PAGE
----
What is the difference between string arrays and cell arrays of character vectors?

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R2016b allows you to create string arrays, and R2017A allows you to use the double-quote syntax for specifying string literals. What is the practical difference between a string array (e.g ["one", "two"]) and a cell array of character vectors (e.g. {'one', 'two'}). Aside from minor conveniences like "strlength" (which could easily have been implemented to operate on cell arrays of character vectors), why should I care about this? Am I missing something?
Chris Volpe
Chris Volpe on 25 Apr 2017
Yes, but even without adding a new data type, a new function could have been added to the base language to perform that search over the cell array, hiding the cellfun call, and giving the same external appearance, no? I'm trying to think of a case where the desired usage/programming paradigm couldn't be achieved via functions and thus necessitated a new data type.
Walter Roberson
Walter Roberson on 25 Apr 2017
Is there any non-numeric data structure that could not be implemented as a struct and then adding functions to the language ?

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Accepted Answer

Jurgen vL
Jurgen vL on 20 May 2019
Edited: Jurgen vL on 21 May 2019
I'd like to add that for loops can become cleaner, instead of cellarray{idx} you can use idx directly. E.g. when displaying messages or iterating over struct fields.
for field = string(fieldnames(S)')
S.(field) = somevalue;
% I haven't figured out why this only works with horizontal arrays
In addition, cellfun typically requires the annoying argument 'UniformOutput' flag to be false when a function returns a character array. If a function that returns a char array is changed to return a scalar string this would clean things up too, e.g.:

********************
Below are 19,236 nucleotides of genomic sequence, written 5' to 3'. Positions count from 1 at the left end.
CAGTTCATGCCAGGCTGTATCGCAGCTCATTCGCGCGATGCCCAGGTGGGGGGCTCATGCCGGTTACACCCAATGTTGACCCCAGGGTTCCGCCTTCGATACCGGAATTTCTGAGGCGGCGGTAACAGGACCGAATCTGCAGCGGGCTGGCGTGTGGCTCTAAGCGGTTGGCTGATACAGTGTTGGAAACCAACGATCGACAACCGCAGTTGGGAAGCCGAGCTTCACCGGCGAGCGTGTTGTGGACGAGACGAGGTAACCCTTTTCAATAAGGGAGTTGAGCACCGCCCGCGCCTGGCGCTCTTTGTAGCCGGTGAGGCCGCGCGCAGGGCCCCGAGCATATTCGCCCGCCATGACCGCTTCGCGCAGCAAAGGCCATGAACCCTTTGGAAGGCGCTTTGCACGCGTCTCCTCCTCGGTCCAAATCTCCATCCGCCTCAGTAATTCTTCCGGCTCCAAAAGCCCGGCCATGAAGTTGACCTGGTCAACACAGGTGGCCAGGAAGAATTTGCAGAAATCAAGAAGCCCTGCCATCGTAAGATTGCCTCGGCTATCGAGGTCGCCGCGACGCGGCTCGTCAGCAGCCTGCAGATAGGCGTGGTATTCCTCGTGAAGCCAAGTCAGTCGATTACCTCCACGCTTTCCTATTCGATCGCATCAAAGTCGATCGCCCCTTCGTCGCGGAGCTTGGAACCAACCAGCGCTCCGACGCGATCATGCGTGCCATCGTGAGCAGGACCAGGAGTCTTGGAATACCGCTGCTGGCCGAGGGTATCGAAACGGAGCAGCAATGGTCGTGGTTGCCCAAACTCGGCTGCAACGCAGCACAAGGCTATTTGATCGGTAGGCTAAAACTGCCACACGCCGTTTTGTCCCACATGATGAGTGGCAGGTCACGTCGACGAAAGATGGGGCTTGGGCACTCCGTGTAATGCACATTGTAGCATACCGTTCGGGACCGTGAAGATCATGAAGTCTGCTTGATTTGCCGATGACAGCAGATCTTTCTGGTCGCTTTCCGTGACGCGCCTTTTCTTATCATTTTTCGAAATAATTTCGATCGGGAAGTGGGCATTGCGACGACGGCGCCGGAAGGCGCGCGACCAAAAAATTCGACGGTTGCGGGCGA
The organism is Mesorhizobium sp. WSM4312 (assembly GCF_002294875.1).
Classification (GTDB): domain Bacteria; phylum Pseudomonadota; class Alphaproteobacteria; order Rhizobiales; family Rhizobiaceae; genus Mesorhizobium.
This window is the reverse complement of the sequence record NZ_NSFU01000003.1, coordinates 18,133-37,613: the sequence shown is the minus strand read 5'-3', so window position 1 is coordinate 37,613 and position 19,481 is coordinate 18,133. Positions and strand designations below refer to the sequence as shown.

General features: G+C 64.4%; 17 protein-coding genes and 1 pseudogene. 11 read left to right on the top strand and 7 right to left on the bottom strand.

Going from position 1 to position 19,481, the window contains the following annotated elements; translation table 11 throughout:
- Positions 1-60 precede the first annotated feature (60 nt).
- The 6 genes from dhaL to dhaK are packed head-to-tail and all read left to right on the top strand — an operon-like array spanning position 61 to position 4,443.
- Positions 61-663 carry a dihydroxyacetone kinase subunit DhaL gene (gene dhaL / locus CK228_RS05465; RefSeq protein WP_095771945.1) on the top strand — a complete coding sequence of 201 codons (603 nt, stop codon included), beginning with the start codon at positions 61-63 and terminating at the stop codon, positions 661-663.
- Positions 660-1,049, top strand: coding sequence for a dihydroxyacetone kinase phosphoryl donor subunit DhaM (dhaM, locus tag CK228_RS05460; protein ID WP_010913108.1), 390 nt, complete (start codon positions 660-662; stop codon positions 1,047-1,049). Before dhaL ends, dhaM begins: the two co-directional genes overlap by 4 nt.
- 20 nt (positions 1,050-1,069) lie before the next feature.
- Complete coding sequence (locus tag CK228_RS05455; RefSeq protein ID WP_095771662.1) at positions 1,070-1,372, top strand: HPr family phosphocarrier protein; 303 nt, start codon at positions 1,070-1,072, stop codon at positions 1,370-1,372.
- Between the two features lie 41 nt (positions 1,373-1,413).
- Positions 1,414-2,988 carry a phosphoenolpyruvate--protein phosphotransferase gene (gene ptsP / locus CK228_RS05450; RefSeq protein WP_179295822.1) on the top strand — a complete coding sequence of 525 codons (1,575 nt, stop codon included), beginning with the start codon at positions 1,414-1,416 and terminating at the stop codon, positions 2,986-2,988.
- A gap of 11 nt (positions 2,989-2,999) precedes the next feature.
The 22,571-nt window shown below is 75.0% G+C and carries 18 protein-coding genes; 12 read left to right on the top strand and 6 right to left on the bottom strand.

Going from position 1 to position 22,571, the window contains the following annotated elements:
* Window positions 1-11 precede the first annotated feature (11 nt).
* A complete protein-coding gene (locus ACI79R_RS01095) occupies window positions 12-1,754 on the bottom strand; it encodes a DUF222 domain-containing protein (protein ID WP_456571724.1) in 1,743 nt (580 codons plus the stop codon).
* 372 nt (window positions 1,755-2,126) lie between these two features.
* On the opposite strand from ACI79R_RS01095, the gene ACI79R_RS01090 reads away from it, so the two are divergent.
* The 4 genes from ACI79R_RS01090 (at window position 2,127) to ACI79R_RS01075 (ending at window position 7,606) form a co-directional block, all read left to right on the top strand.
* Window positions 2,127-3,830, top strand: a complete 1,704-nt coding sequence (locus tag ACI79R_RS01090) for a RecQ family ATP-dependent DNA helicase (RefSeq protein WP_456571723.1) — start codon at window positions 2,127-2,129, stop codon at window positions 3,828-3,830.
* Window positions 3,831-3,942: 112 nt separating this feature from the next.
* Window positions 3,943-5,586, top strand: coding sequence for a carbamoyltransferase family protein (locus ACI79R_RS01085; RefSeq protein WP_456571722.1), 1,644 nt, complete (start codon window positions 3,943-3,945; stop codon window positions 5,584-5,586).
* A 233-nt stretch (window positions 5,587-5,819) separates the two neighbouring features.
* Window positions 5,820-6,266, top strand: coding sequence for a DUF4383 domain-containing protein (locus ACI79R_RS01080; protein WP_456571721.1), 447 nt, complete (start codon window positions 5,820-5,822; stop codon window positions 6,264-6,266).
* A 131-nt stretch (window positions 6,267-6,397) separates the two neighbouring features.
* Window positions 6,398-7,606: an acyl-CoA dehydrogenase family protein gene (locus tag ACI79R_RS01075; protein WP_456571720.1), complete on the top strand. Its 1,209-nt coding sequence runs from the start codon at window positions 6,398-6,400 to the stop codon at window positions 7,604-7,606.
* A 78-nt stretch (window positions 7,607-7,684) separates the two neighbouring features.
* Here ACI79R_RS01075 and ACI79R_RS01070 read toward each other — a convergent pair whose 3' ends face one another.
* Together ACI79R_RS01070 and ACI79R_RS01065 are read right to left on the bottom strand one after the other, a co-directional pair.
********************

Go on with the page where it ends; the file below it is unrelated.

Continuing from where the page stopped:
[~, patientID] = cellfun(@fileparts,{cohort.pfolder})
%no need for UniformOutput if fileparts() is modernized to return strings.
Rik on 20 May 2019
I vaguely remember a question a year (or two?) ago where this quirk was actually helpful (by allowing rows of the object array to be processed). If I recall correctly that was in the context of parfor. I can't find it in the parfor doc, but I seem to recall parfor doesn't process your array of objects the same as for. I don't have the parallel computing toolbox, so I can only test the fallback implementation of parfor.
Walter Roberson
Walter Roberson on 23 May 2019
I have occasionally made use of the fact that for processes by columns. It seldom provides additional clarity, though.
What I have sometimes wanted is to loop over cell entries without having to do a specific de-reference.

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More Answers (2)

Steven Lord
Steven Lord on 25 Apr 2017
You may find today's post from Loren's blog interesting and informative. If you have questions or feedback, as Dave wrote, "Expect to hear more from me on this topic. And please share your input with us by leaving a comment below. We're interested to hear from you."

Walter Roberson
Walter Roberson on 25 Apr 2017
Students keep trying to use == to compare strings, and keep trying to use () to store strings. Making MATLAB easier for students is a practical difference.
Now as to whether it is faster or whether there are additional meaningful features... those are different questions ;-)
  1 Comment
dpb on 25 Apr 2017
Edited: dpb on 25 Apr 2017
What about the search issue--are strfind and friends now string aware? If so, that would be a_good_thing (tm).
From the blog Steven L reference, it appears "not yet". I'd echo the sentiments of another poster there that it would be better to hold off the introduction of these new features until they're really "ready for prime time" instead of just interesting little tidbits stuck on like the candy commercial...
How are strings displayed -- do they have a double-quote around them a la the single for cell strings to differentiate their appearance?
This is a 'yes' it seems...makes sense; presumed so but curious.

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